Is it possible to get big and not incur the wrath of consumers, even former fans?
After all of our years working in Alternative radio, this has been a consistent topic in focus and L.A.B. groups. In other genres, consumers often applaud bands when they become famous and play large venues. In Alternative, there has always been a proprietary feeling of discovery attached to bands. If you (and your friends) somehow find them, you want to see them prosper... but too much. If they get too big, they get stigmatized.
An extreme example is Bono. The challenge that has faced U2 for decades has been how to maintain a cutting edge persona, while also dealing with the fame and power that comes with being one of the biggest bands ever. As Bono has personally become a force for world peace, he has also opened himself up to criticism for getting too big, too powerful, and perhaps even veering too far away from his cultural center - music.
That happens to companies and corporations, too. It is fascinating to watch how Apple - the David to Microsoft's Goliath in the computer world - is now facing some of those same "evil empire" perceptions up against the Google Android platform. And it's almost unfathomable to somehow view Google as an underdog.
But in the world of mobile, that's been the case. It is not difficult to find all sorts of blog and online venom aimed at Steve Jobs and Apple because of perceptions that iPhone is too big or that the App Store is too controlling. In mobile, many bloggers and pundits see Google as the more open, developer-friendly platform.
Manipulating image is part of the challenge, as Apple attacks Microsoft, and in turn, Google (Droid) attacks Apple. While these positioning battles are aimed at the other guy's apparent weakness, it is their inherent "bigness" that is at the root of these marketing efforts. PhD dissertations will be written about the juxtaposition of perceptions of leadership, and how each company handles their "bigness."
Right now, Facebook is grappling with the same challenge. As the upstart to MySpace, Facebook had high school and college students at its foundation, and its upward trajectory has been nothing short of stunning. As Facebook has experienced meteoric growth in the past couple of years, the biggest percentage change in growth has come from mature adults.
I knew something was up when my 80 year-old mother "friended" me. I'm sure many of you have encountered that "Facebook moment" when you realized that this phenomenon was verging on being out of control.
There's now a flurry of anti-Facebook sentiment cropping up all over the web, and not just from anonymous disgruntled consumers. Our old friend and two-time Summit speaker, Jason Calacanis, has been especially vocal about Facebook's attitude, especially aimed at founder Mark Zuckerberg:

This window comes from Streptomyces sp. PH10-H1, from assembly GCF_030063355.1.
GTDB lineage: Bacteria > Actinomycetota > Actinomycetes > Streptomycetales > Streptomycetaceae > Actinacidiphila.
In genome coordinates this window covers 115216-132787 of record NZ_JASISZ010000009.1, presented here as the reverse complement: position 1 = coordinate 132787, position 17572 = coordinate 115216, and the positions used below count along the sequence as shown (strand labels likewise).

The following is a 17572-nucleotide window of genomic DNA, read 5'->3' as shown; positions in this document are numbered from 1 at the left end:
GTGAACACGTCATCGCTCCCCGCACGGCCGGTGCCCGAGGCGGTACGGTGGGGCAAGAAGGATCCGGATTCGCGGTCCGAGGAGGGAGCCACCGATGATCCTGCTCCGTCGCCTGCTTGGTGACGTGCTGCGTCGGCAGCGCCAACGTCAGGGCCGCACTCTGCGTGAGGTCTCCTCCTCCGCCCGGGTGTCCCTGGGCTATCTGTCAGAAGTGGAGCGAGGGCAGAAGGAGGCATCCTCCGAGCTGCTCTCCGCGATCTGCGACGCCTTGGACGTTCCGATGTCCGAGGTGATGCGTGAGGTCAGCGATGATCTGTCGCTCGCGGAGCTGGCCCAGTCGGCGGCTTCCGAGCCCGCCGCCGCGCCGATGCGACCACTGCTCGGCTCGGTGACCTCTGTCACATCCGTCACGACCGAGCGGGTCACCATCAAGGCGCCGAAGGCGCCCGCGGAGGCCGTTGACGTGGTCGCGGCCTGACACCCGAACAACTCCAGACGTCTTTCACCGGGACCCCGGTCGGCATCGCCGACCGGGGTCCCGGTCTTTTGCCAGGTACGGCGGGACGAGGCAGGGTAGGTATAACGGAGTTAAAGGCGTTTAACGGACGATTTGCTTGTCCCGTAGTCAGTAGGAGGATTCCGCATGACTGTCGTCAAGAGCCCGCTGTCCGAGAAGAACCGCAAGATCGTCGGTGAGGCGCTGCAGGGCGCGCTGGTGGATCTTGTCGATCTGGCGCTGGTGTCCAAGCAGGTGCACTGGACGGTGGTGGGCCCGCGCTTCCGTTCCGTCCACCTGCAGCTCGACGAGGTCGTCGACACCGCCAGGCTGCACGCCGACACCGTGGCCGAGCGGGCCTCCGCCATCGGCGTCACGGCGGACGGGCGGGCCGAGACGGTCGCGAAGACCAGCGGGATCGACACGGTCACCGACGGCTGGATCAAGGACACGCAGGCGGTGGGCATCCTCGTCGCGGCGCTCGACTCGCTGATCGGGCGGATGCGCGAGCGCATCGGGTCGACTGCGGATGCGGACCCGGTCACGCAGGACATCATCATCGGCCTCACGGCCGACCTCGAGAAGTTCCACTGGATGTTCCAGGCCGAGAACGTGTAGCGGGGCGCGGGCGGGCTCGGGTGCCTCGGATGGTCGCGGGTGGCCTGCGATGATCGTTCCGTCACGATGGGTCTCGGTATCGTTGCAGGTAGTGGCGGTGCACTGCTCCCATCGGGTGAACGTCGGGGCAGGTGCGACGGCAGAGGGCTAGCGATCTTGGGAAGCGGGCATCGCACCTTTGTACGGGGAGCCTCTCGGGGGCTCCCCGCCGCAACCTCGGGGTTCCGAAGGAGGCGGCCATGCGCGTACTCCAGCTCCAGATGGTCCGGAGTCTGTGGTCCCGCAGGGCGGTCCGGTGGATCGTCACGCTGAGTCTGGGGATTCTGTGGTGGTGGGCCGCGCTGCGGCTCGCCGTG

"The biggest mistake most new players make at poker is overplaying their hand. They spend so much time thinking of the ways they can win that they forget all the ways they can lose. Overplaying hands can affect even the most seasoned players, especially after they've won a couple of hands in a row.
Over the past month, Mark Zuckerberg, the hottest new card player in town, has overplayed his hand. Facebook is officially “out,” as in uncool, amongst partners, parents and pundits all coming to the realization that Zuckerberg and his company are–simply put–not trustworthy."
Now there's a new initiative popping up - "Quit Facebook Day" - scheduled for May 31st. Its organizers are especially up in arms about privacy concerns.
A less radical approach is scheduled one week later where Facebook users are urged to simply boycott the site for the day. This group sees it this way:
"Facebook's real customer is the advertisers that they work with: NOT YOU," Facebook Protest's official statement reads. The soon-to-be protesters also ask participants to:
"commit to not logging in or interacting with Facebook in any way. Be sure to log out of Facebook in all of your browsers no later than the evening of June 5th. On the 6th, be sure to not use Facebook connect or click any "Like" buttons: basically refrain from ALL Facebook related activity."
Or is it that Facebook has gotten too big, and is experiencing some of the same growing pains that impacted MySpace, YouTube, Yahoo!, Dell, Palm, and Microsoft?
And is a cultural backlash in store for Facebook that could once again start with young people - the group that made Facebook a success in the first place?
To assume that social media is Facebook is the same faulty conclusion you might have reached if you thought Microsoft was the end-all-be-all for computer platforms, Yahoo! for search, or General Motors for cars. There will be different sites, new portals, and still to be developed ways for communities to form and to engage with one another. We just don't know what they are...yet.
P.S. Today (5/19) at 1:00 p.m. Eastern Time, I will be participating in a free webinar, presenting the key findings from our sixth annual Technology Survey. It will be a fast-moving hour, including smart phones, Pandora, social media, streaming, and even Howard Stern. It is sponsored by Triton and AllAccess, so join in if you have the time.
You can register at this URL: https://www2.gotomeeting.com/register/820047627